Rüter, Anders
    Karolinska Institutet, Sweden; Sophiahemmet University, Sweden.
    Jirwe, Maria
    Swedish Red Cross University, Department of Health Sciences.
    Registered nurses' experience as disaster preparedness coordinators during a major incident: A qualitative study2022In: Nursing Open, E-ISSN 2054-1058, Vol. 9, no 1, p. 329-338Article in journal (Refereed)
    Abstract [en]

    AIMS: To explore registered nurses' experiences as disaster preparedness coordinators of hospital incident command groups' during a major incident.

    DESIGN: A qualitative descriptive design using semi-structured interview.

    METHODS: This was a qualitative study based on one focus group discussion and six individual follow-up interviews. Participants were registered nurses in their capacity as disaster preparedness coordinators with experience from Major Incident simulations and a real-life Major Incident. The interviews were transcribed verbatim and analysed using content analysis. The COREQ checklist was used for reporting the findings.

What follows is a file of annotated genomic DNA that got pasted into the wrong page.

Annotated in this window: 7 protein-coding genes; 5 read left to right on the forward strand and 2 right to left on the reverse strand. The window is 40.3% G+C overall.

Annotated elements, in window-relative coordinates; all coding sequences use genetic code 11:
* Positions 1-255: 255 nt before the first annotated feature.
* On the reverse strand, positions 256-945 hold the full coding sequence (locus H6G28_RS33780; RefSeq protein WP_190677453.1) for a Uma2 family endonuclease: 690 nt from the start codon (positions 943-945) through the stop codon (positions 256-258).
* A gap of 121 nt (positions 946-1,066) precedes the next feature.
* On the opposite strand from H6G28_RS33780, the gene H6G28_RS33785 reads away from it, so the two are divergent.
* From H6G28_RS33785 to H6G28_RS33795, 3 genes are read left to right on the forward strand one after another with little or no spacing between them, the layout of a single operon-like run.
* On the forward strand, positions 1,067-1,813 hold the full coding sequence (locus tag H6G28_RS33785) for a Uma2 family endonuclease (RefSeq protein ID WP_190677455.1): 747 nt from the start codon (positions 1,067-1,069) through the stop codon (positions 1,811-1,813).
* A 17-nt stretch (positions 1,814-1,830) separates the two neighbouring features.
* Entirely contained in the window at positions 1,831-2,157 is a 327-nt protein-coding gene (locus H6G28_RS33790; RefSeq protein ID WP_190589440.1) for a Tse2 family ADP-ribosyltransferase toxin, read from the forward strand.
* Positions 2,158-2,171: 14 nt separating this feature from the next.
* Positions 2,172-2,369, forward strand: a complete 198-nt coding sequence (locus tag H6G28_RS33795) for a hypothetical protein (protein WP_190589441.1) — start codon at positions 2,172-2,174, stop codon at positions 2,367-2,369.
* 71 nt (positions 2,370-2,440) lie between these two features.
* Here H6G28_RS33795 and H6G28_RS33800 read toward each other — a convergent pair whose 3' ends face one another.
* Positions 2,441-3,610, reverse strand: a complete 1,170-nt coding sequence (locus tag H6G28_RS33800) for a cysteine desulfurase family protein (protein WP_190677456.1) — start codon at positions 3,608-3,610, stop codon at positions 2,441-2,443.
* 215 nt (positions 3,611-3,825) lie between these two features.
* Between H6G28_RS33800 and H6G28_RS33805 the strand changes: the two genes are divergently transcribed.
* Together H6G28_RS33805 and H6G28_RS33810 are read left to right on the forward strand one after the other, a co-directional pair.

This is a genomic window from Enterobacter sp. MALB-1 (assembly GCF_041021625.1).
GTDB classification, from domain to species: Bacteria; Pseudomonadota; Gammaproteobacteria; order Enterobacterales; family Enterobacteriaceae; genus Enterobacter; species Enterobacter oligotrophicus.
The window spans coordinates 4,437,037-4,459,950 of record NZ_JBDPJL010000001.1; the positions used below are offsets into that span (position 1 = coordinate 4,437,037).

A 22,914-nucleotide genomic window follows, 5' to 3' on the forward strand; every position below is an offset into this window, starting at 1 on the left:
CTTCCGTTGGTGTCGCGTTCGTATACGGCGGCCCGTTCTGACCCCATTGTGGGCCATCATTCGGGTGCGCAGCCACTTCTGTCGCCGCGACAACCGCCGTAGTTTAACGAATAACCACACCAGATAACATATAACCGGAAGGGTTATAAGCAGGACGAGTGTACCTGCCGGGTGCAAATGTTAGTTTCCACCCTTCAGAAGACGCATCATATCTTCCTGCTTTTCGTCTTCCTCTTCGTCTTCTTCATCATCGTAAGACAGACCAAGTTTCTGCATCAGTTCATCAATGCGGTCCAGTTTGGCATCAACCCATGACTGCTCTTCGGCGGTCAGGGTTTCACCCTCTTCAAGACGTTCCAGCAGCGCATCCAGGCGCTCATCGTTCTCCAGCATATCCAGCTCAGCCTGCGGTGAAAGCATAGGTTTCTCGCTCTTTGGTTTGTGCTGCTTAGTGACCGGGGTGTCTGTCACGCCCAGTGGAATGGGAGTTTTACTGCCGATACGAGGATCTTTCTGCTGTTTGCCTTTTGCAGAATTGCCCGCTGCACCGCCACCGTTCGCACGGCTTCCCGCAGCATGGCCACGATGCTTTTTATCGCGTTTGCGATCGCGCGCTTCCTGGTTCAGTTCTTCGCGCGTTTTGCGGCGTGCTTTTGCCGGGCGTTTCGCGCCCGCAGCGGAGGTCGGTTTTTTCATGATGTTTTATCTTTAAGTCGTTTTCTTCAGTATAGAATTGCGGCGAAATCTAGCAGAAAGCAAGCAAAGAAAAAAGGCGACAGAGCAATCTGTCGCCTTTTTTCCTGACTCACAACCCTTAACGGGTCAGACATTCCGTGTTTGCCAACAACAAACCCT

RESULTS: The analysis of data generated the main category: Expectations, previous experience and uncertainty affect hospital incident command group response during a Major Incident and three categories, (I) Gaining situational awareness (containing two subcategories), (II) Transitioning to management (containing three subcategories) and (III) Actions taken during uncertainty (containing two subcategories).

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  • 14.
    Olt, Helen
    et al.
    Department of Neurobiology Care Sciences and Society, Division of Nursing, Karolinska Institutet.
    Jirwe, Maria
    Department of Neurobiology Care Sciences and Society, Division of Nursing, Karolinska Institutet.
    Saboonchi, Fredrik
    The Swedish Red Cross University College.
    Gerrish, Kate
    Department Nursing Research, School of Nursing and Midwifery, University of Sheffield.
    Emami, Azita
    University of Washington, School of Nursing and Biobehavioral Nursing and Health Systems, School of Nursing, Seattle; Aging Research Center, Department of Neurobiology, Care Sciences and Society, Karolinska Institutet.